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Yeast display

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Title: Yeast display  
Author: World Heritage Encyclopedia
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Subject: Protein engineering, DNA-encoded chemical library, In vitro compartmentalization, Protein methods, NanoDSF
Collection: Biochemistry Methods
Publisher: World Heritage Encyclopedia

Yeast display

Yeast display (or yeast surface display) is a technique used in the field of protein engineering. The yeast display technique was first published by the laboratory of Professor K. Dane Wittrup.[1] The technology was sold to Abbott Laboratories in 2001.[2]

A protein of interest is displayed as a fusion to the Aga2p protein on the surface of yeast. The Aga2p protein is naturally used by yeast to mediate cell–cell contacts during yeast cell mating. As such, display of a protein via Aga2p projects the protein away from the cell surface, minimizing potential interactions with other molecules on the yeast cell wall. The use of magnetic separation and flow cytometry in conjunction with a yeast display library is a highly effective method to isolate high affinity protein ligands against nearly any receptor through directed evolution.

Advantages and disadvantages of yeast display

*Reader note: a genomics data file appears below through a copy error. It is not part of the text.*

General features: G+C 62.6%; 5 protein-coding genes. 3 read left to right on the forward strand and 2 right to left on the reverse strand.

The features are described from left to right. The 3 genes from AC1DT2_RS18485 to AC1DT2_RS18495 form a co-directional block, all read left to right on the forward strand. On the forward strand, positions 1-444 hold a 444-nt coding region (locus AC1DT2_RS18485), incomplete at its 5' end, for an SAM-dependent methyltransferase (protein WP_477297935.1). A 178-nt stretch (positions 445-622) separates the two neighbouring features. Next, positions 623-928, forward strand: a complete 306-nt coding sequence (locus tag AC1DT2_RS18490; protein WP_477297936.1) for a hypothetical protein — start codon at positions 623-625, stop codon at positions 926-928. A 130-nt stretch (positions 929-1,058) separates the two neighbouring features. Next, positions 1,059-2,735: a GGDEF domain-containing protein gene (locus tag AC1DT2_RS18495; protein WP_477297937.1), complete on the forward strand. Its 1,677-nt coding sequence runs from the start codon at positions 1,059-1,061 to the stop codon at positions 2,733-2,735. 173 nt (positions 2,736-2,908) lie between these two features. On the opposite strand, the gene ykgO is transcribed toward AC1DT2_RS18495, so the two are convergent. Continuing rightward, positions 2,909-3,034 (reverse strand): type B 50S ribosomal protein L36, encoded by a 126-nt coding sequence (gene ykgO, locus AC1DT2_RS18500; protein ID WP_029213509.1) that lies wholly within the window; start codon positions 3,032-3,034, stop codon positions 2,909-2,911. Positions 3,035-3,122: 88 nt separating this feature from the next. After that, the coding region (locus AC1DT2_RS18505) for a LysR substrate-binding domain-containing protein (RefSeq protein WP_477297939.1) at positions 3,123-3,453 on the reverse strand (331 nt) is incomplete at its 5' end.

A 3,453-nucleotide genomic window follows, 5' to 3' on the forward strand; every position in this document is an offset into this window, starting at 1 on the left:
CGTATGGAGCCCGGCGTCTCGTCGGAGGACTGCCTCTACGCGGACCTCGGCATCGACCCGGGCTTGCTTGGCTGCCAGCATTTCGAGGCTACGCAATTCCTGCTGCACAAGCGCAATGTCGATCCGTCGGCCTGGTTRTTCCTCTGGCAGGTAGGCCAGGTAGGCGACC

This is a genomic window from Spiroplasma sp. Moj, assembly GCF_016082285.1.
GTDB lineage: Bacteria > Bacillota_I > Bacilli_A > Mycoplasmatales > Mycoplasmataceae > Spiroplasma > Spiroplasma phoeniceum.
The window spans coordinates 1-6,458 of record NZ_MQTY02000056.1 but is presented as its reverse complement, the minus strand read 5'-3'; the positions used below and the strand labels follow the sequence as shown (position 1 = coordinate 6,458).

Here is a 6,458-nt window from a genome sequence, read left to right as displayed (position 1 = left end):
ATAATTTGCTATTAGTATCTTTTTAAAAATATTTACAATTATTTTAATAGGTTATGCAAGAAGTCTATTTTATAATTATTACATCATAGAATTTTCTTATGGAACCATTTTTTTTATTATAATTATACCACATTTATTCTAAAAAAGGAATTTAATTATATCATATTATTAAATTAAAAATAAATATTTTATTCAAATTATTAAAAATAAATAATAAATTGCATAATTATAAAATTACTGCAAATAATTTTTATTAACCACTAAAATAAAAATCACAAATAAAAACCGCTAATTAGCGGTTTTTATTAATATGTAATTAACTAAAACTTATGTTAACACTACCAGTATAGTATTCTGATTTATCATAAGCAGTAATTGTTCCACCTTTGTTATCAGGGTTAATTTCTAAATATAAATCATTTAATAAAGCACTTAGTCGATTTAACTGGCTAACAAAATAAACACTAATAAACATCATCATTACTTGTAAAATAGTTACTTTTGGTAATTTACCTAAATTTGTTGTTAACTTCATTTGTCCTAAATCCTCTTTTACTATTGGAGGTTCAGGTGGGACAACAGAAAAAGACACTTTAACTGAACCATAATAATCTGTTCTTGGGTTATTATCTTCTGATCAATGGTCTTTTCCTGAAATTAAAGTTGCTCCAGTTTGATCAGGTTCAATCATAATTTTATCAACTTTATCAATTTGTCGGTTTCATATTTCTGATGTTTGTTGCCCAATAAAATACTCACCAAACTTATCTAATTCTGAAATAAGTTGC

Advantages of yeast display over other in vitro evolution methods include eukaryotic expression and processing, quality control mechanisms of the eukaryotic secretory pathway, minimal avidity effects, and quantitative library screening through fluorescent-activated cell sorting (FACS). Yeast are eukaryotic organisms that allow for complex post-translational modifications to proteins that no other display libraries are able to provide.

Disadvantages include smaller mutant library sizes compared to alternative methods and differential glycosylation in yeast compared to mammalian cells. These disadvantages have not limited the success of yeast display for a number of applications, including engineering the highest monovalent ligand-binding affinity reported to date for an engineered protein (Boder, E.T. 2000) Currently the yeast display library created by Boder is non-longer available as the INVSc1 cell line from Invitrogen is no longer available due to IP issues.

Alternative methods for protein evolution in vitro are phage display, ribosome display, bacterial display, and mRNA display.


  • Boder, E.T., Wittrup, K.D.; Nat. Biotech., 1997, 15, 553–57.
  • Boder, E.T., Wittrup, K.D.; Biotechnol. Prog., 1998, 14, 55–62.
  • Boder E.T., Midelfort K.S., Wittrup K.D.; Proc Nat Acad Sci, 2000, 97(20):10701-10705.
  • Graff, C.P., Chester, K., Begent, R., Wittrup, K.D.; Prot. Eng. Des. Sel., 2004, 17, 293–304.
  • Feldhaus M, Siegel R.; Methods in Molecular Biology 263:311–332 (2004).
  • Weaver-Feldhaus, J.; Lou, J.; Coleman, J.; Siegel, R.; Marks, J.; Feldhaus, M. (2004). "Yeast mating for combinatorial Fab library generation and surface display". FEBS Letters 564 (1-2): 24–34.  


  1. ^ First yeast display publication: Boder, E.T., Wittrup, K.D.; "Yeast surface display for screening combinatorial polypeptide libraries," Nat. Biotech., Jun 1997, 15, 553–57.
  2. ^
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